THAT'S IMPOSSIBLE, to invent a microprocessor that's different from any of today cpus is like reinventing the wheel. It would be a waste of money and it would lead to nowhere.
#18darkstar4221Posted 9/12/2013 11:30:19 AM(edited)
Shub posted...
darkstar4221 posted...
*verbal diarrhea*


AMD pumping out inferior CPU after inferior CPU has nothing to do with Intel's patents on x86.


Yes it is, copying any of Intel's technology can result in a lawsuit. There is a reason why Intel has constantly been in the top 10 in patent recipients.


http://en.wikipedia.org/wiki/List_of_top_United_States_patent_recipients

And keep in mind Intel's produce line is mostly semiconductor chips so what the hell are they patenting? Are they patenting every single part of their microprocessor?
#19MasterDonGeroPosted 9/12/2013 10:51:42 AM
darkstar4221 posted...
MasterDonGero posted...
darkstar4221 posted...
Yeah Intel is very close to monopolizing the market thanks to patent law, although as of now you can consider them a monopoly.

The problem is patents as well as other ip laws such as sui genrus covers semiconductor chips. You want to talk about corporate protectionism, if I owned a company who manufacturers semiconductor chips and my company produces cpus that were similar to the i5 series, I would be fined and my company would be shut down because intel owns the "design" of the i5 chipsets.

This is the philosophical problem of patent law, that ideas are considered a property right, this isn't even dealing with the issue of piracy and copyright because there is no piracy here. No one should need a license to manufacturer and sell cpus whether be an x86 cpu, powerpc cpu, or a tegra 4 processor. Without patent law covering chip designs, cpus would be much cheaper and more widely available then they are now.


And why should specific CPU architecture not be covered under patent laws, in your opinion?


Semiconductor chips are covered under patent and sui genrus law. In other words if you want to compete with Intel's x86 or even IBM's powerpc's cpu your chip design has to be completely different.

THAT'S IMPOSSIBLE, to invent a microprocessor that's different from any cpu's in today's market and still be just as efficient is like reinventing the wheel. It would be a waste of money and it go nowhere.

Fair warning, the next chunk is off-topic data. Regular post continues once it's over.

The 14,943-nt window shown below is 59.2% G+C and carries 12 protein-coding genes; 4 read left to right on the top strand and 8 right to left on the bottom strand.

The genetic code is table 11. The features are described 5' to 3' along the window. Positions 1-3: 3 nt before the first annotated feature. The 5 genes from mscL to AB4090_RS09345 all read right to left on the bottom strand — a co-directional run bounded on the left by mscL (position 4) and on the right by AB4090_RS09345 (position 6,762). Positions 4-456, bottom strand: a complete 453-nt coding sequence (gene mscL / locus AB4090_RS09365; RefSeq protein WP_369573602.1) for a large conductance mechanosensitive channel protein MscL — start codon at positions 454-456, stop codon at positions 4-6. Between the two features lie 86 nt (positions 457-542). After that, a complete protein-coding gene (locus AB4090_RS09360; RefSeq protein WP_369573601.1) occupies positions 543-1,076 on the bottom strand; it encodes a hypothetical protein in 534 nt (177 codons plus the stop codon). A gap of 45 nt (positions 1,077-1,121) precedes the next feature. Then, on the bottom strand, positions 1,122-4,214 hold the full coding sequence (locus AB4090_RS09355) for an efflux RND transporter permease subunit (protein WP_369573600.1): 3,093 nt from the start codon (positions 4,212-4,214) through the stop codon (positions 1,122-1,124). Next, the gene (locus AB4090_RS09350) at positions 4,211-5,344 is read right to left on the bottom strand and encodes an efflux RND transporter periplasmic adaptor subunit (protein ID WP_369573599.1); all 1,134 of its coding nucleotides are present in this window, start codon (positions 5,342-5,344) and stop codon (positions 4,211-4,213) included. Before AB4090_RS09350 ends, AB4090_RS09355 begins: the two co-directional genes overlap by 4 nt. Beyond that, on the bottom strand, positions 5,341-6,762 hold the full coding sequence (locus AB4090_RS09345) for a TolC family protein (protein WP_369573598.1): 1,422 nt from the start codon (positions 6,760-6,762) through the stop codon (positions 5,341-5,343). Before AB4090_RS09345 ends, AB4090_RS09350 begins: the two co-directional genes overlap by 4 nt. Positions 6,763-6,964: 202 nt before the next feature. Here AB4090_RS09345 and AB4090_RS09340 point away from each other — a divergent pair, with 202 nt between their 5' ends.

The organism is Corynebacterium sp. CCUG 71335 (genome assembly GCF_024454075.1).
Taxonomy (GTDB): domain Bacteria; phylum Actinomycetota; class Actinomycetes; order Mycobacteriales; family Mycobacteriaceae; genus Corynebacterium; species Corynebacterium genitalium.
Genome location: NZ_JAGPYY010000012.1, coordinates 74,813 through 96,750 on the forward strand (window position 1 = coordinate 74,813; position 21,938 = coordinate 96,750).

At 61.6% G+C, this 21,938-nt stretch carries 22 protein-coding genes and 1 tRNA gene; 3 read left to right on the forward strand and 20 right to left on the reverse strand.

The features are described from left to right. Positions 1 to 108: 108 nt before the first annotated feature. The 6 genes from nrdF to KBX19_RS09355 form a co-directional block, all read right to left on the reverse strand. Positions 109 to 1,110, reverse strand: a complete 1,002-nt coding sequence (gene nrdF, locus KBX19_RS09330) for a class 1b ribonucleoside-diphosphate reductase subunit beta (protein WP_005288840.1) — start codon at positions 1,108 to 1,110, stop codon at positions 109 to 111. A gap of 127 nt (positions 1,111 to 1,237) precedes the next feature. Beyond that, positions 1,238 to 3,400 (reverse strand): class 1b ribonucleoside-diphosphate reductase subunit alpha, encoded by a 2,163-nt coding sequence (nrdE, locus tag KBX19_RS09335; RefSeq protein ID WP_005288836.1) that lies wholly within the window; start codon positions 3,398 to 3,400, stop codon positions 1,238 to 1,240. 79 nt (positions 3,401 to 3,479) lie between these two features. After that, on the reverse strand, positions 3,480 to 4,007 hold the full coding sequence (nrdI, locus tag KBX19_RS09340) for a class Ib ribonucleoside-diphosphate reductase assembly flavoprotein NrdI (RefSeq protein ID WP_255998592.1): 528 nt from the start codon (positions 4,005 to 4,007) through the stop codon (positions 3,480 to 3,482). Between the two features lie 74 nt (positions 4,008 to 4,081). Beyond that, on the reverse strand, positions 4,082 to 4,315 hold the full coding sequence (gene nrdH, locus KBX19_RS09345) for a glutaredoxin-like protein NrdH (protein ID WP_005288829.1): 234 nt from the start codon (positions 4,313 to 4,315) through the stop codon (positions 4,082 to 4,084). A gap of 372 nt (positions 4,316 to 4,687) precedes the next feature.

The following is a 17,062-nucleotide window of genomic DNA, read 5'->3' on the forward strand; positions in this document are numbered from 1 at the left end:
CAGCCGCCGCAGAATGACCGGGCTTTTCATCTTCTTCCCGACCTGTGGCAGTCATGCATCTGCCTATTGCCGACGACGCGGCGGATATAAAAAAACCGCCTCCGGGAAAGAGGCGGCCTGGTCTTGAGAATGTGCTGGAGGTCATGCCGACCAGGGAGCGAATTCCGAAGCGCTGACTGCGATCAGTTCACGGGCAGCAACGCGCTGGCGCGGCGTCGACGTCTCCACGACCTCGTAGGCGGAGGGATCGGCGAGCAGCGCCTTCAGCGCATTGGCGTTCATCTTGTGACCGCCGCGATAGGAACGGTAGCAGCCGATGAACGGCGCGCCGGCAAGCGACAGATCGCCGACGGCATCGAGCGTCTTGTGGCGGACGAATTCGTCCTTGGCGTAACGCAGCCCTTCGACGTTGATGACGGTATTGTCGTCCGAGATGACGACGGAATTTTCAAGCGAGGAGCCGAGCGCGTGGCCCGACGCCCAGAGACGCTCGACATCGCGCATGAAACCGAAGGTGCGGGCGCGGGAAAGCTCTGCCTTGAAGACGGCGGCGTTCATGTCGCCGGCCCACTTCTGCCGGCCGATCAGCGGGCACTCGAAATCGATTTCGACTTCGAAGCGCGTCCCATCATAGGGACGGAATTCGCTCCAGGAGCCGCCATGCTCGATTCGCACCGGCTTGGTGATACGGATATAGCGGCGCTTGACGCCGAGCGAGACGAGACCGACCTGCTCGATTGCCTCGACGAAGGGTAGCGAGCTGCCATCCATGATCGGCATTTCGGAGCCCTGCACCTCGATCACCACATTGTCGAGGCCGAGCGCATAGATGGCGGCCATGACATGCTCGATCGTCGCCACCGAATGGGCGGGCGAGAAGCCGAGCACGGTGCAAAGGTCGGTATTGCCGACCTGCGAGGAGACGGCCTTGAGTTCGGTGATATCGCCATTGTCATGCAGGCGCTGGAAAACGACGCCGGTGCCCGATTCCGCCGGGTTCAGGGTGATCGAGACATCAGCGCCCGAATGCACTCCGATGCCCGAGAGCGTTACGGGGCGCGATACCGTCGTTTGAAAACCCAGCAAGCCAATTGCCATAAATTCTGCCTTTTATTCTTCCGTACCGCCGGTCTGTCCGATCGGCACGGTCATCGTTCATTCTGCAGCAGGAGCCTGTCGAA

So if I create the best way for a product to work, others should be allowed to take the idea I thought up on my own volition to compete with me? Okay, buddy.
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#20darkstar4221Posted 9/12/2013 11:19:25 AM(edited)
MasterDonGero posted...
So if I create the best way for a product to work, others should be allowed to take the idea I thought up on my own volition to compete with me? Okay, buddy.


Oh and because chip designs are covered under patent law, Intel is close to monopolizing the market, since their technology can't be copied. You need a license (ie permission) from Intel to use their chip designs. It says so on the wikipedia page.

http://en.wikipedia.org/wiki/X86

For some advanced features, x86 may require license from Intel; x86-64 may require an additional license from AMD. The 80486 processor has been on the market for more than 20 years[1] and so cannot be subject to patent claims. This subset of the x86 architecture is therefore fully open.

Yeah the 80486 is fully open, but it's such an old architecture, no one would bother to build on that. I believe patents are 20 years of coverage, so Intel is always pumping out newer cpus because A) they have the budget to outspend and outperform their competitors B) there is a time limit before their chipsets can be copied although 20 years is a lot of time when it comes to tech C) to monopolize the market just like in the 1990s